Makespace Founder Isaac Lindesay On The Alluring Advantages Of A Prefab Home
As New Zealanders embrace modular homes, Rebecca Barry Hill chats to the founder of one local company building them in style
If the word “prefab” reminds you of the dreary classroom where you once flunked French (just me?), a new generation of architectural designs are flipping that idea on its head.
Prefabricated modular homes (that have been built in a factory and transported to a site) have surged in popularity here as New Zealanders, wary of the expense and long lead times to produce living spaces, look for quicker, simpler, more elegant ways to build.
“We did one for someone on Waiheke which was actually a home office situation driven by Covid,” says Isaac Lindesay of Makespace, a modular space company that launched in the last year. “They were a busy family of four who needed a place where they could get their work done.”
Isaac says Makespace aims to complete each home in 12-16 weeks (on top of the roughly two-month council consent stage).
“We like to think we can save people up to 50 per cent of build time,” he says.
The company is also putting paid to the idea that to buy a prefab home means to compromise on style or creature comforts. While the majority of Makespace’s inquiries so far have been for holiday homes in remote or rural locations, Isaac says their architecturally designed, customisable modules appeal to “the next generation of home-buyer, whose life might involve a bit more travel or adventure. But they also have an appreciation for the materials.”
These include integrated kitchen appliances, New Zealand-made concrete bathroom vanities and thermally modified pine cladding. Meanwhile architect Jason van Huenen’s large windows, parapetnroof design and subtle palette ensure they sit discreetly within the landscape. Inside, living and kitchen areas are maximised while bedrooms are kept small.
With less in the way of storage than your average home, and a focus on function and energy efficiency over size or splendour, they’re the antidote to a materialistic lifestyle, or people with a penchant for big ceramic cats.
Customers can choose from a one-room sleep-out or office to a multi-module house with off-the-grid power supply. Even the four-module option clocks in at just 108sq m, its footprint reflecting a global shift towards small and simple. And you don’t necessarily need a flat piece of land — Makespace are in consultation phase for a project on Kawau Island where the modules have to be brought in by helicopter.
Isaac says he’s always been drawn to construction, having grown up with a dad who was constantly tinkering in his toolshed. Fast forward a decade and Isaac got into landscape building work before taking on a product development role; that was when the idea for Makespace sprouted.
“It’s so complicated to build a house in New Zealand,” he says. “It’s crazy what it actually costs to build a house here and how long it takes. I started thinking, ‘there’s got to be better ways to do this’.”
He looked at the US, where he says people are building houses “in half the time, for half the amount”, and started to muse that houses should be built in a factory, much as a car would.
In New Zealand it costs, on average, $3000-$4000 per square metre to build, and while being a small economy and population doesn’t help, often it’s the multitude of choices homeowners need to make — from the size of windows and bathrooms to the furniture to fill a house with — that can blow out the price.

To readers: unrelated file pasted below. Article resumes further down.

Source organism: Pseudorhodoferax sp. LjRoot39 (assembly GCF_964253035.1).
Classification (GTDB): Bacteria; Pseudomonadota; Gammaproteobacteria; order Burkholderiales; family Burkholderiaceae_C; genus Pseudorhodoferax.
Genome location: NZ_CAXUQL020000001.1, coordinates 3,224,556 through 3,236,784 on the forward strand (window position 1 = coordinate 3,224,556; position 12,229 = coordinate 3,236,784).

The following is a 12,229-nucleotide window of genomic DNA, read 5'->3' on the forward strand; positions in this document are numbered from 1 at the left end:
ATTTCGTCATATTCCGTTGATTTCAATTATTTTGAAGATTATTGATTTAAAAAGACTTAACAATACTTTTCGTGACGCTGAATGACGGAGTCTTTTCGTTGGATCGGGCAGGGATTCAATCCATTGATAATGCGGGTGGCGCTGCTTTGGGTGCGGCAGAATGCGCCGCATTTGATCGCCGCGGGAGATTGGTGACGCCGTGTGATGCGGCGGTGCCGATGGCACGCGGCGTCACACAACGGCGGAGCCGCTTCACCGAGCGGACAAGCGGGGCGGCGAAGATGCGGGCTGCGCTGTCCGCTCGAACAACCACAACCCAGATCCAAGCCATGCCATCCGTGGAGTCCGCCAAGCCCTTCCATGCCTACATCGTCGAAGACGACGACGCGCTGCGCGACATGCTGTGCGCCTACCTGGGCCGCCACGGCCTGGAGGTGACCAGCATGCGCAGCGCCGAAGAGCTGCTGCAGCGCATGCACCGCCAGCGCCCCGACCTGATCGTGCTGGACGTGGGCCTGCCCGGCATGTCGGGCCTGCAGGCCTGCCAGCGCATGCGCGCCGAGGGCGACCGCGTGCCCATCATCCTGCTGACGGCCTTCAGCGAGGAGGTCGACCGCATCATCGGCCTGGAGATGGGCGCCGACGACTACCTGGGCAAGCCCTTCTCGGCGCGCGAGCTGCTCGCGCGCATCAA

Isaac says modular homes eliminate the need for many of those choices; Makespace even do built-in furniture and fireplaces, alongside features that ensure connectivity with the land, such as decks, outdoor spaces and pergolas.
The company charges about $4500 per square metre and Isaac says customers save by cutting down the time it takes to build, by minimising and eliminating any delays or unforeseen circumstances.
“We’re building in a controlled environment where we’re not susceptible to weather or other site issues that might happen,” he says. “And it means we can be building the house at the same time as the prep’s being done.”
That means a faster return on investment, so you’re not borrowing for too long before you’ve actually got a house. It also eliminates the travel costs for builders and materials, particularly if the site is remote. Makespace builds its homes up north where they’ve seen the greatest demand, but they’re currently scouring for a factory space in Auckland.
Perhaps the most alluring advantage is the option to move a home if a life situation changes, or you want to purchase a different piece of land.
“You can just pick it up and put it on the back of a truck,” says Isaac. “There’s a lot of value for people who might want to put their dream home on it in 10 years but can use the property between now and then, and maybe give it to one of their kids or sell it.”
In Sweden, 84 per cent of homes are prefabricated designs, and Japan are also big adopters. In Germany, many prefabs are passive homes, meaning they are more efficient in their energy use, easier to heat and use materials with a low embodied energy (what it takes to manufacture the raw materials).
For Isaac, the eco-advantages of prefab houses were another motivating factor. Sustainably grown New Zealand pine is a significant feature along with products such as Terra Lana insulation, produced using recycled wool.
Isaac is positive that the ongoing demand for prefabs will see Makespace expand into urban, multi-storey homes. Although they’re more complex to build, he acknowledges that New Zealanders are starting to look at things differently.
“Life is getting busier and people need simple spaces they can just escape to and turn off.”
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